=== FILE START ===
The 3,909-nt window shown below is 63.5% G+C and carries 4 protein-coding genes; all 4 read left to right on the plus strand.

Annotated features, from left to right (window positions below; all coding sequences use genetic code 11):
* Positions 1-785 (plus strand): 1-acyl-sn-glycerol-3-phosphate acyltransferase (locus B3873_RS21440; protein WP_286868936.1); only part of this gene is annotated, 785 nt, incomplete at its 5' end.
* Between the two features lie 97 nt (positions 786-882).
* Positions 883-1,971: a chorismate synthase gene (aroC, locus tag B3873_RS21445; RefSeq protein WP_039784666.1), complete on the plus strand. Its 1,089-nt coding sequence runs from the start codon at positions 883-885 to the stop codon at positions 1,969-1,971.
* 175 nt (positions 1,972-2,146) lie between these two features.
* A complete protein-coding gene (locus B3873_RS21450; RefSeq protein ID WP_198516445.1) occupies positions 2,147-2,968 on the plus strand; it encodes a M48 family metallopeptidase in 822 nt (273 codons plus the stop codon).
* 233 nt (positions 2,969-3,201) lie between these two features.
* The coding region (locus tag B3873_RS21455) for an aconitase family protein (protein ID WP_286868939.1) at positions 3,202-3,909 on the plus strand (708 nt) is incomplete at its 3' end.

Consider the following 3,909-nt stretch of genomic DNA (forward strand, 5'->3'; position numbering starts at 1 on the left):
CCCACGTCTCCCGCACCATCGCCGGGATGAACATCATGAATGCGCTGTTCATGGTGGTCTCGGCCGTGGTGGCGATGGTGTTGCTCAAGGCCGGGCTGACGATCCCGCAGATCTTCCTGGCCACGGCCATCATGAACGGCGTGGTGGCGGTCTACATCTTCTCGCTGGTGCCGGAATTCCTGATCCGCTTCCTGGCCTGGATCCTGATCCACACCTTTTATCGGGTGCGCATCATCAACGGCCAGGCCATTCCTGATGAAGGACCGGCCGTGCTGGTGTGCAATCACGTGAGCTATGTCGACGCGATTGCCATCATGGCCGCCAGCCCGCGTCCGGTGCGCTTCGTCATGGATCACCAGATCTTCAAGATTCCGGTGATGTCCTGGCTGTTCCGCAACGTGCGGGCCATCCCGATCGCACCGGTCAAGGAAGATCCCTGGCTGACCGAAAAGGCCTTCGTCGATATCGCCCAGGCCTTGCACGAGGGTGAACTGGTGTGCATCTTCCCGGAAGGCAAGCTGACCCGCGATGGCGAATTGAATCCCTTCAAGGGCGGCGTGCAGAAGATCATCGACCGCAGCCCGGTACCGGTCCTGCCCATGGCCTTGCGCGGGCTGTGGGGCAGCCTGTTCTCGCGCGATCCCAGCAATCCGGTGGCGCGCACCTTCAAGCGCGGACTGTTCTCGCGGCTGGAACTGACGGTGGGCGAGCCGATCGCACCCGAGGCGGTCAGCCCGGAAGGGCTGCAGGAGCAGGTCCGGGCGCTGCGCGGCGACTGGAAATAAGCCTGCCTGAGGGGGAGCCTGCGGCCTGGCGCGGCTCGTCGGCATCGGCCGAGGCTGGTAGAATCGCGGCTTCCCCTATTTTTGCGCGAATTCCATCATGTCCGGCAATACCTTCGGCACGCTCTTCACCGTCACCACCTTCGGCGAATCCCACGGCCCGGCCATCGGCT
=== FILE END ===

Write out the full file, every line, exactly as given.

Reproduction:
The 3,909-nt window shown below is 63.5% G+C and carries 4 protein-coding genes; all 4 read left to right on the plus strand.

Annotated features, from left to right (window positions below; all coding sequences use genetic code 11):
* Positions 1-785 (plus strand): 1-acyl-sn-glycerol-3-phosphate acyltransferase (locus B3873_RS21440; protein WP_286868936.1); only part of this gene is annotated, 785 nt, incomplete at its 5' end.
* Between the two features lie 97 nt (positions 786-882).
* Positions 883-1,971: a chorismate synthase gene (aroC, locus tag B3873_RS21445; RefSeq protein WP_039784666.1), complete on the plus strand. Its 1,089-nt coding sequence runs from the start codon at positions 883-885 to the stop codon at positions 1,969-1,971.
* 175 nt (positions 1,972-2,146) lie between these two features.
* A complete protein-coding gene (locus B3873_RS21450; RefSeq protein ID WP_198516445.1) occupies positions 2,147-2,968 on the plus strand; it encodes a M48 family metallopeptidase in 822 nt (273 codons plus the stop codon).
* 233 nt (positions 2,969-3,201) lie between these two features.
* The coding region (locus tag B3873_RS21455) for an aconitase family protein (protein ID WP_286868939.1) at positions 3,202-3,909 on the plus strand (708 nt) is incomplete at its 3' end.

Consider the following 3,909-nt stretch of genomic DNA (forward strand, 5'->3'; position numbering starts at 1 on the left):
CCCACGTCTCCCGCACCATCGCCGGGATGAACATCATGAATGCGCTGTTCATGGTGGTCTCGGCCGTGGTGGCGATGGTGTTGCTCAAGGCCGGGCTGACGATCCCGCAGATCTTCCTGGCCACGGCCATCATGAACGGCGTGGTGGCGGTCTACATCTTCTCGCTGGTGCCGGAATTCCTGATCCGCTTCCTGGCCTGGATCCTGATCCACACCTTTTATCGGGTGCGCATCATCAACGGCCAGGCCATTCCTGATGAAGGACCGGCCGTGCTGGTGTGCAATCACGTGAGCTATGTCGACGCGATTGCCATCATGGCCGCCAGCCCGCGTCCGGTGCGCTTCGTCATGGATCACCAGATCTTCAAGATTCCGGTGATGTCCTGGCTGTTCCGCAACGTGCGGGCCATCCCGATCGCACCGGTCAAGGAAGATCCCTGGCTGACCGAAAAGGCCTTCGTCGATATCGCCCAGGCCTTGCACGAGGGTGAACTGGTGTGCATCTTCCCGGAAGGCAAGCTGACCCGCGATGGCGAATTGAATCCCTTCAAGGGCGGCGTGCAGAAGATCATCGACCGCAGCCCGGTACCGGTCCTGCCCATGGCCTTGCGCGGGCTGTGGGGCAGCCTGTTCTCGCGCGATCCCAGCAATCCGGTGGCGCGCACCTTCAAGCGCGGACTGTTCTCGCGGCTGGAACTGACGGTGGGCGAGCCGATCGCACCCGAGGCGGTCAGCCCGGAAGGGCTGCAGGAGCAGGTCCGGGCGCTGCGCGGCGACTGGAAATAAGCCTGCCTGAGGGGGAGCCTGCGGCCTGGCGCGGCTCGTCGGCATCGGCCGAGGCTGGTAGAATCGCGGCTTCCCCTATTTTTGCGCGAATTCCATCATGTCCGGCAATACCTTCGGCACGCTCTTCACCGTCACCACCTTCGGCGAATCCCACGGCCCGGCCATCGGCT